- Universal Health Services lowered its guidance after reporting mixed results for its third quarter on Thursday.UHS' net income fell to $97.2 million from $171.7 million compared with the prior third quarter. Revenue increased 6% to $2.8 million compared with a year earlier.
- UHS disclosed a $97.6 million asset impairment charge for its Foundations Recovery Network, an addiction treatment chain the company acquired in 2015.
- The chain said pushback from payers to that unit's business model is dragging on earnings.
Despite posting an increase in revenue thanks to an uptick in admissions, the King of Prussia, Pennsylvania-based hospital chain reported a slide in its net income. The increase in volume required more staffing resources in a tight labor market, resulting in overtime and other labor costs, execs said during the Friday morning earnings call.
UHS lowered its earnings' full-year guidance to $9.60 to $9.90 per diluted share as compared to the previous guidance range of $9.70 to $10.40 per diluted share.
The company also noted the business model for its addiction treatment unit, Foundations Recovery Network, is being heavily challenged by payers. Historically, Foundations has relied on direct-to-consumer marketing to attract patients to their centers even when it meant patients traveled from further away. The unit has drawn a blend of in- and out-of-network patients. But insurers are cracking down on that model and dictating where patients can go, eliminating a lot of the traveling and turning it into a largely in-network model, CFO Steve Filton said during Friday's call.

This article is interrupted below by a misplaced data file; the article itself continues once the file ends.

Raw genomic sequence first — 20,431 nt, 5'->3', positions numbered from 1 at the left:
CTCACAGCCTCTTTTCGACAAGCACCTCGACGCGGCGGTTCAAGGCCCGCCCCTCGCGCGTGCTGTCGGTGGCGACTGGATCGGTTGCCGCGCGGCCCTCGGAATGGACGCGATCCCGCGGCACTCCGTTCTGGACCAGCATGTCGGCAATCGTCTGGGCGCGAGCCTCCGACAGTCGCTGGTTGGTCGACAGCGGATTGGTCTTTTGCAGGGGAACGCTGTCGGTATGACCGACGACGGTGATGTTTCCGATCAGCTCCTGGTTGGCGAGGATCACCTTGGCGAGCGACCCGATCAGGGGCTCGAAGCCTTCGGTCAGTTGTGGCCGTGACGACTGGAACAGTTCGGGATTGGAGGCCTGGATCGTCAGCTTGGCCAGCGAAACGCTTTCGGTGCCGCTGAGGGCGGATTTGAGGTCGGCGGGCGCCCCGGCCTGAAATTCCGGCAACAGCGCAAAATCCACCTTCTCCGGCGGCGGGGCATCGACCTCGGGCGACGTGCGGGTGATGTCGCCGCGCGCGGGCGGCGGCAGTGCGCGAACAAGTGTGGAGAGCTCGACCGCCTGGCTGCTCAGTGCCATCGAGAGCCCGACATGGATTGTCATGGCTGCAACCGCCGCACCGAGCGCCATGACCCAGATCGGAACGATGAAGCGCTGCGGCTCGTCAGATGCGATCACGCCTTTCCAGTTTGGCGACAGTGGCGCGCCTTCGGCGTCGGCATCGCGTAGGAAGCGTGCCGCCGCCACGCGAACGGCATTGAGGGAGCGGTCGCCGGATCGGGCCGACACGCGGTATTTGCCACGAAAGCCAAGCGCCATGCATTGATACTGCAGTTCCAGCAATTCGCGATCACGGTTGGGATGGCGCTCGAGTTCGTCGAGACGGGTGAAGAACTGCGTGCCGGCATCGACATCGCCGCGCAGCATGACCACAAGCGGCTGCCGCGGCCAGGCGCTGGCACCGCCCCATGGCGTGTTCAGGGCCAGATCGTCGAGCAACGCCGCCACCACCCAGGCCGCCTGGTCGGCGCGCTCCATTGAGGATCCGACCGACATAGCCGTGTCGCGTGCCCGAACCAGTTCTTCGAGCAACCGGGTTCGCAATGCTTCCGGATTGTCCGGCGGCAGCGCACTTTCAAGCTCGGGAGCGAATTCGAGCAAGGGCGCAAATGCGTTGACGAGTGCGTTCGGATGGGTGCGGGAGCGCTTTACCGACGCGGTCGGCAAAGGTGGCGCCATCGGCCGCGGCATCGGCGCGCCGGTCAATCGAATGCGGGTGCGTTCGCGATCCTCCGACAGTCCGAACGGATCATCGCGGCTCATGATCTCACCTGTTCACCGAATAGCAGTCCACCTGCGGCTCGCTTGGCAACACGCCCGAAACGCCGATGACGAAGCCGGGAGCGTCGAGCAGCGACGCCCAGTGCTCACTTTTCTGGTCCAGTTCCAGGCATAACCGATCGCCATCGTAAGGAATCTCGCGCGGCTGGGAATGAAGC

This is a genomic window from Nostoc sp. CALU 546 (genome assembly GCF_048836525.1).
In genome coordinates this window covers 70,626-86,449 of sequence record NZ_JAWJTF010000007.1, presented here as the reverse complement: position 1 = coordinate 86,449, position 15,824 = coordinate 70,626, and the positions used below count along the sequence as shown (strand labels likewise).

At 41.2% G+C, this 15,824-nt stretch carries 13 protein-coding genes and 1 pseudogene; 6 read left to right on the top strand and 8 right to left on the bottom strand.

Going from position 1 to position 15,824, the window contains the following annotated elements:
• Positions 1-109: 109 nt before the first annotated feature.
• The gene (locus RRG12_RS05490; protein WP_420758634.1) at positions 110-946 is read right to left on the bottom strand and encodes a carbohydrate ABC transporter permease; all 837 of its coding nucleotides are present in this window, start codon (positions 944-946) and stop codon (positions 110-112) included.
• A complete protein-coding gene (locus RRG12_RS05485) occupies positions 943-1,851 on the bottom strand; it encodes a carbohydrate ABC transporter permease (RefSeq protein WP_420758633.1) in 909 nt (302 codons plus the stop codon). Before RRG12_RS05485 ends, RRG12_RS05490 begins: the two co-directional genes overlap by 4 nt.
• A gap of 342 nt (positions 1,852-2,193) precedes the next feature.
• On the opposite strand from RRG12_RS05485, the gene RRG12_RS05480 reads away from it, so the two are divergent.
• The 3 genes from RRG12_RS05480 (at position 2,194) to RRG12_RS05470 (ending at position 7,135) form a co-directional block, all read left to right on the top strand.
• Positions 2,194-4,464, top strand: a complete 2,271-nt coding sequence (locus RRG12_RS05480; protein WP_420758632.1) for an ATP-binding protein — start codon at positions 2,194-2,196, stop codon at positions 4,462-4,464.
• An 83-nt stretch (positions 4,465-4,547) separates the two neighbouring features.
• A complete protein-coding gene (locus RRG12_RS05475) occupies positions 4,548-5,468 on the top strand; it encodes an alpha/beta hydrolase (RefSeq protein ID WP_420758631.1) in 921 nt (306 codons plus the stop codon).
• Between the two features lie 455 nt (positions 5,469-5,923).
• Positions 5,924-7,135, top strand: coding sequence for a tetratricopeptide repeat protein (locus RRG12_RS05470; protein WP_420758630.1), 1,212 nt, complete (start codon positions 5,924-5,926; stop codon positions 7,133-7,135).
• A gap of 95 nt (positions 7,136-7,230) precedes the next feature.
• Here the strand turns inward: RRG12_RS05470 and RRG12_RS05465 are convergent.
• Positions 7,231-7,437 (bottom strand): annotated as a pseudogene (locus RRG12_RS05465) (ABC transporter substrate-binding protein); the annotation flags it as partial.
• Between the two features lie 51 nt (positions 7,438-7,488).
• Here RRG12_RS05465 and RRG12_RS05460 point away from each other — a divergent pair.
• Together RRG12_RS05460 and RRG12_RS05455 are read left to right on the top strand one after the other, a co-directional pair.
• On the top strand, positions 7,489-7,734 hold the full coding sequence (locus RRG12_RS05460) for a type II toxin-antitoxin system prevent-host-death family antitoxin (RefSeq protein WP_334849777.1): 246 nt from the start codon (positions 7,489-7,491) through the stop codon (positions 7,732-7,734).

"All of those metrics have really been challenged by the payers over the last several years," Filton said. "There is much less travel for treatment and there is more and more control by the payers and less and less by the consumers themselves about where treatment can be rendered."
Filton said the company is focused on adjusting the Foundation's model to reduce the drag on earnings.
The company's legacy addiction treatment services, typically inside its behavioral health facilities, are performing well, he said. UHS purchased Foundations in 2015 for $330 million.
The pushback from payers isn't confined to addiction treatment services, Filton said. Over the last several years, payers have become more aggressive in their tactics. He noted an increase in denials for care this quarter and payers scrutinizing admission criteria and medical necessity.
The issue is widespread, he said, noting it's not coming from a specific payer or a particular region of the country.